SONOMA COUNTY (CBS SF) — Cal Fire crews in the North Bay made progress Wednesday evening on the Fremont Fire burning near the community of Schellville in Sonoma County.
As of about 7 p.m., the fire has burned more than 116 acres and is 80% contained.
— CAL FIRE (@CAL_FIRE) September 23, 2021
Crews from the Sonoma-Lake-Napa Cal Fire Unit first responded around 2:30 p.m. to the area of Fremont Drive and Napa Road, near the Napa-Sonoma County line as well as the burn scar left by the Nuns Fire in 2017.
By 3:30 p.m., the fire quickly grew to 40 acres and by 5 p.m. the fire had grown to more than 50 acres.
We are at the #FremontFire burning between #Napa and #Sonoma. Fire is moving east towards Napa but air support is criss crossing above and getting good containment on the fire. pic.twitter.com/2qgoGFMPky
— Andrea Nakano (@AndreaKPIX) September 22, 2021
Francis Mahoney with Mahoney Vineyards said, “We’re scared. We’re scared of any grass we see.”
Mahoney has lived in the Napa Valley for the last 50 years. “All those other years I’ve been here, we never saw any of this,” he told KPIX 5.
In 2017, Mahoney saw the Nuns fire jump over his vineyard. On Wednesday, he watched firefighters throw every available resource to get the upper hand on the Fremont fire.
“Good God, we saw everything. Helicopters, we saw 727s, we saw smoke clouds go up to around 10,000 feet,” Mahoney said, as he described the scene.
According to Cal Fire, the blaze started just off Highway 12 and the flames raced up the hill through rugged terrain.
Wildfire Approaching Napa Co.
Sonoma Co. Deputies are assisting Cal Fire with an active fire burning in the 4200 block of Napa Road near the Sonoma/Napa Co. line.Please stay out of the area. No evacuations at this time. Fire began around 2:30pm.Currently 40+ acres, 0% contained. pic.twitter.com/Ml8i4l5FLd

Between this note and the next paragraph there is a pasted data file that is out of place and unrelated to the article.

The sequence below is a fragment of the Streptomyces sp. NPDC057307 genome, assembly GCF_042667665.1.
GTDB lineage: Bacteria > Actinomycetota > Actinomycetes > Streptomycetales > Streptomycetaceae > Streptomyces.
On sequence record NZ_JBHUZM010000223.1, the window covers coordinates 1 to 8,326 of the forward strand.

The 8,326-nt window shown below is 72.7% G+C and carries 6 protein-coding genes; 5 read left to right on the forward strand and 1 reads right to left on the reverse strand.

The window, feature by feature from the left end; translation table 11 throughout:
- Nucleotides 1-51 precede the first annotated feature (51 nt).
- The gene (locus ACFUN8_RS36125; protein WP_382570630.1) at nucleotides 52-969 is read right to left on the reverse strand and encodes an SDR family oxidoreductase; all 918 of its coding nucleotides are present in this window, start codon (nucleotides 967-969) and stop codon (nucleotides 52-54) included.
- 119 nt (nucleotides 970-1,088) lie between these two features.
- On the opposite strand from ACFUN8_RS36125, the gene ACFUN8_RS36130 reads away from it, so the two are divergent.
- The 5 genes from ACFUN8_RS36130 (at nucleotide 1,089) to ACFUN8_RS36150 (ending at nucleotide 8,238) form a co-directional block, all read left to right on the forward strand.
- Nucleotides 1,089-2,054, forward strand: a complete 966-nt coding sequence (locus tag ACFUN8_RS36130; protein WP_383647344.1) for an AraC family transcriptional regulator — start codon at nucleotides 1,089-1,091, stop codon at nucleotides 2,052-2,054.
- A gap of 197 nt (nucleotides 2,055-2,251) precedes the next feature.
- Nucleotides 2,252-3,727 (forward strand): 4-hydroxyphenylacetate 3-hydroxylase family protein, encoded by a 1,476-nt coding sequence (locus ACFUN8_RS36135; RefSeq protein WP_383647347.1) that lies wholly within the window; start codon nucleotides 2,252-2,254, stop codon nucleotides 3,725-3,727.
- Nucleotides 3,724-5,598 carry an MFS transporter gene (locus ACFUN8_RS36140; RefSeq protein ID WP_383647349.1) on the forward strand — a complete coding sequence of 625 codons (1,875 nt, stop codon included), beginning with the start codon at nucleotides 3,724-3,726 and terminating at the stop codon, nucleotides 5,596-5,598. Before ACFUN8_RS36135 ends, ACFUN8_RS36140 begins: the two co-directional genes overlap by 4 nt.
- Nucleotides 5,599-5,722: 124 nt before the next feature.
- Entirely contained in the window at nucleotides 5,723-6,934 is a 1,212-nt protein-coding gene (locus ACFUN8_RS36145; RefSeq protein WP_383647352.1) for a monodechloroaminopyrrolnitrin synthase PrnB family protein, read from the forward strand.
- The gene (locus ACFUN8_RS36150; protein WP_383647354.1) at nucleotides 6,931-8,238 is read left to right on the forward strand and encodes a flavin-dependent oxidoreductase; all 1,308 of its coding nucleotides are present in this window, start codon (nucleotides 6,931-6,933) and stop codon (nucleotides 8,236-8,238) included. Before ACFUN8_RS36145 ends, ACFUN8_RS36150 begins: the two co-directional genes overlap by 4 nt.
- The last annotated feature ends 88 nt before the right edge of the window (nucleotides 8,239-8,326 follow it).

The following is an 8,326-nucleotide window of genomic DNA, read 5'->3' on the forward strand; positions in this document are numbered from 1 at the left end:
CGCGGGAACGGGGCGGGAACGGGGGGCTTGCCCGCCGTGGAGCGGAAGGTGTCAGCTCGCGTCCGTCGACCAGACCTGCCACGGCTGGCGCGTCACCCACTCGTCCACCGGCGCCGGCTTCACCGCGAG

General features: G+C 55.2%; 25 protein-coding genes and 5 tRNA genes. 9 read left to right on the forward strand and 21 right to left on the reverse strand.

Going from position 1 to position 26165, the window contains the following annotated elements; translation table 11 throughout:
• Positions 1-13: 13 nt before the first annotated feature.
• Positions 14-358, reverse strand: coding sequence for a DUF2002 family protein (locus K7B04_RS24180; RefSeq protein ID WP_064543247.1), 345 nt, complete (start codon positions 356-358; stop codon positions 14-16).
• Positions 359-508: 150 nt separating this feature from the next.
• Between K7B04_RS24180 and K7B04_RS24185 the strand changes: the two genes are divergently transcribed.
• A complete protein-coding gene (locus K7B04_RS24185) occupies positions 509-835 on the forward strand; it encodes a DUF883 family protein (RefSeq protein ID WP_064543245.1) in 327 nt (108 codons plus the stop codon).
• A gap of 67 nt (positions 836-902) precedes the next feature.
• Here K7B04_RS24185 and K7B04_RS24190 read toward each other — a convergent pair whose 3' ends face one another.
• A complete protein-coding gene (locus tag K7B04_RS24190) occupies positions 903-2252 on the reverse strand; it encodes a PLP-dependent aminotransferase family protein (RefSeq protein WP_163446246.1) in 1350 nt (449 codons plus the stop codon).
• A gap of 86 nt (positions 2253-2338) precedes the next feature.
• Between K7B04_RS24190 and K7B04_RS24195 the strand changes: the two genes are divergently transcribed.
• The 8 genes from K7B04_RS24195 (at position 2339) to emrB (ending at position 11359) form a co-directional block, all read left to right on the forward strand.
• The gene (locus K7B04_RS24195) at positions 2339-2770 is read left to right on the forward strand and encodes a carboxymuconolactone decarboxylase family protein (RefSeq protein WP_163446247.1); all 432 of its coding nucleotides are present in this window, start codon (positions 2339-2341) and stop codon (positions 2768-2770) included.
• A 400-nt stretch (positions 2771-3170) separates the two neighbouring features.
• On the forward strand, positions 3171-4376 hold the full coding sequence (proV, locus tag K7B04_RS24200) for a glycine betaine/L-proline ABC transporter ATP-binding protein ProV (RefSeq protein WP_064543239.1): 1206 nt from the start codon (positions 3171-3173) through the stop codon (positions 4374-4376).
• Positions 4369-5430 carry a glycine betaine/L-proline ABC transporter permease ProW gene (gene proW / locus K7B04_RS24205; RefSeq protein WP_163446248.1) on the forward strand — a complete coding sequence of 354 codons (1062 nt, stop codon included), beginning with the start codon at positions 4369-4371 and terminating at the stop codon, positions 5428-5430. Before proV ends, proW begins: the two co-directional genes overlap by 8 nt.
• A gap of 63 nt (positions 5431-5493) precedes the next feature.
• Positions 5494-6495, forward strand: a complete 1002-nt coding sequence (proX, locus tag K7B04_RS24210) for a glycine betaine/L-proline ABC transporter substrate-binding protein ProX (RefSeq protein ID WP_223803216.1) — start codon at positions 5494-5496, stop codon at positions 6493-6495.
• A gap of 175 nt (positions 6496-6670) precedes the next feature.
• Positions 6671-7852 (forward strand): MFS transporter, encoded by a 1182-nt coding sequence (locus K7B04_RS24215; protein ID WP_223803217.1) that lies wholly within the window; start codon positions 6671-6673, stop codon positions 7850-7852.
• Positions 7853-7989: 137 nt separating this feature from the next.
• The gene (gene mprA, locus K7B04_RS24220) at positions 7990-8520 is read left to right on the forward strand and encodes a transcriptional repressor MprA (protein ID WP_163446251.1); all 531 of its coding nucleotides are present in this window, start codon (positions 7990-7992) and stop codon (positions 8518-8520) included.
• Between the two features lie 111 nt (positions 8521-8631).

— Napa County Sheriff's Office (@NapaSheriff) September 22, 2021
Investigators were seen talking to workers that may have been prepping the land for a new vineyard.
Mahoney said with the dry vegetation, any little spark could mean disaster. “It’s a situation we can see if the right conditions go with the wind and it gets dry and hot, it can all go,” he said.
As much as residents are fatigued by the threat of fires, it has already been a long season for crews in the Bay Area.
Cal Fire public information officer Tyree Zander told KPIX 5, “We’ve been busy all year. We’ve had multiple fires throughout the state. We’ve been responding with our units to there, but we’re well trained.”
“This is getting old,” Mahoney said. “We’ve seen what happened in Berryessa, we’ve seen what happened in Lake County. This is just getting old.”
Crews will remain on the scene and continue to work on containment, putting out hot spots throughout the night.